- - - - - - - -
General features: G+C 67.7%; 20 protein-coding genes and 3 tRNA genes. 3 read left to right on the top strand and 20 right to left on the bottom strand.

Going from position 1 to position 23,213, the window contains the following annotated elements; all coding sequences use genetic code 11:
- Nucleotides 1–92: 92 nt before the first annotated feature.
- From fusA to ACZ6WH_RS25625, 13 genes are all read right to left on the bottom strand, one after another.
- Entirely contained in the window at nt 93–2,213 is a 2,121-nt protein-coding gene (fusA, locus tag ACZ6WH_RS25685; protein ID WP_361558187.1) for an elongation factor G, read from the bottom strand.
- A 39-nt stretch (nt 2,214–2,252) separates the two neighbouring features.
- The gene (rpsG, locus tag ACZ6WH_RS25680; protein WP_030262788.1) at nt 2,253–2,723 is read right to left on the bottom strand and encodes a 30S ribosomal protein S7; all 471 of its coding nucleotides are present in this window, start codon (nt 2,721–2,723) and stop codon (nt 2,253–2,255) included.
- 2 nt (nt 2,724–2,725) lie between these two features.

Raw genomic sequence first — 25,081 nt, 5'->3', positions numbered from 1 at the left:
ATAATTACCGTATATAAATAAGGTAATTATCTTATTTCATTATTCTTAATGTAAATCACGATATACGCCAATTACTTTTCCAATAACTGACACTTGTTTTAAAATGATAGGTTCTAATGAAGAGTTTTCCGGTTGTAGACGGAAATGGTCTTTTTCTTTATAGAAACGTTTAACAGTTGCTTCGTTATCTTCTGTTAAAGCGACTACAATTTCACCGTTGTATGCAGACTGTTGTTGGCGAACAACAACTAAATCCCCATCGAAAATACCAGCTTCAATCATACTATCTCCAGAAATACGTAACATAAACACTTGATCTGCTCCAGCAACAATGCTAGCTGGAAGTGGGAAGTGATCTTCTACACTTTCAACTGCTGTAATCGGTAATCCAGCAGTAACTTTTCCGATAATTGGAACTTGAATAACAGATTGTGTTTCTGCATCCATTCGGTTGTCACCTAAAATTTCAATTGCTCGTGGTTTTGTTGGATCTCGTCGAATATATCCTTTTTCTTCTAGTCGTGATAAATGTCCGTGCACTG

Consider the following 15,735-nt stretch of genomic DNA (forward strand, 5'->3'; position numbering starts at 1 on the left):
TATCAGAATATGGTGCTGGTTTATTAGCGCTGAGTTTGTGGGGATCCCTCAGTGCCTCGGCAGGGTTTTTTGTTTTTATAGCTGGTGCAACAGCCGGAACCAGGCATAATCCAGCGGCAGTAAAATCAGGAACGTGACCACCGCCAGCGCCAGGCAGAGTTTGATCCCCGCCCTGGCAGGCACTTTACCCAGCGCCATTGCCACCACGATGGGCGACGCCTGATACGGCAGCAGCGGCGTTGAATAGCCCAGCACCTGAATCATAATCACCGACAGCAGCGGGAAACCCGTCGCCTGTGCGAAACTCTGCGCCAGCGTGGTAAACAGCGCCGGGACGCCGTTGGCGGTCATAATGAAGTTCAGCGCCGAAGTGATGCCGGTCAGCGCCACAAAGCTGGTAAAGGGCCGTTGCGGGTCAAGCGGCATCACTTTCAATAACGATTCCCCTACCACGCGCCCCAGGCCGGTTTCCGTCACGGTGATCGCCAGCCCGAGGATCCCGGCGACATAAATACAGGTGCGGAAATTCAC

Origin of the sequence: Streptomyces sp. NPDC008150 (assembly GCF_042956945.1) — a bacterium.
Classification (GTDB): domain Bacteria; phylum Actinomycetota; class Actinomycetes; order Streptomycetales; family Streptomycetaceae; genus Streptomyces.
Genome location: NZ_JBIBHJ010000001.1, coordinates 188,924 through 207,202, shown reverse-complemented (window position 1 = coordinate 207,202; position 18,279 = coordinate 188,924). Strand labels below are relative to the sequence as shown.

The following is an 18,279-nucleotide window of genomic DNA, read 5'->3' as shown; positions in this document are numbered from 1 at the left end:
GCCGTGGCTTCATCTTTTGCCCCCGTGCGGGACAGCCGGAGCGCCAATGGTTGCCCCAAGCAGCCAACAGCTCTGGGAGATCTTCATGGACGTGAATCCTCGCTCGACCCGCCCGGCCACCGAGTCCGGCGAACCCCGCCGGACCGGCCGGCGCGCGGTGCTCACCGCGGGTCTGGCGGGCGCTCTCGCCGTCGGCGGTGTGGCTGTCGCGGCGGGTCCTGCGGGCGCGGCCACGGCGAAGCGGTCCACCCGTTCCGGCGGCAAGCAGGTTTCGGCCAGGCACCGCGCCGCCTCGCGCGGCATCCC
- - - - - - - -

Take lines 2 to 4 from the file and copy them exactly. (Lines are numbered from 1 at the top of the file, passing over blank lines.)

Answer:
Going from position 1 to position 23,213, the window contains the following annotated elements; all coding sequences use genetic code 11:
- Nucleotides 1–92: 92 nt before the first annotated feature.
- From fusA to ACZ6WH_RS25625, 13 genes are all read right to left on the bottom strand, one after another.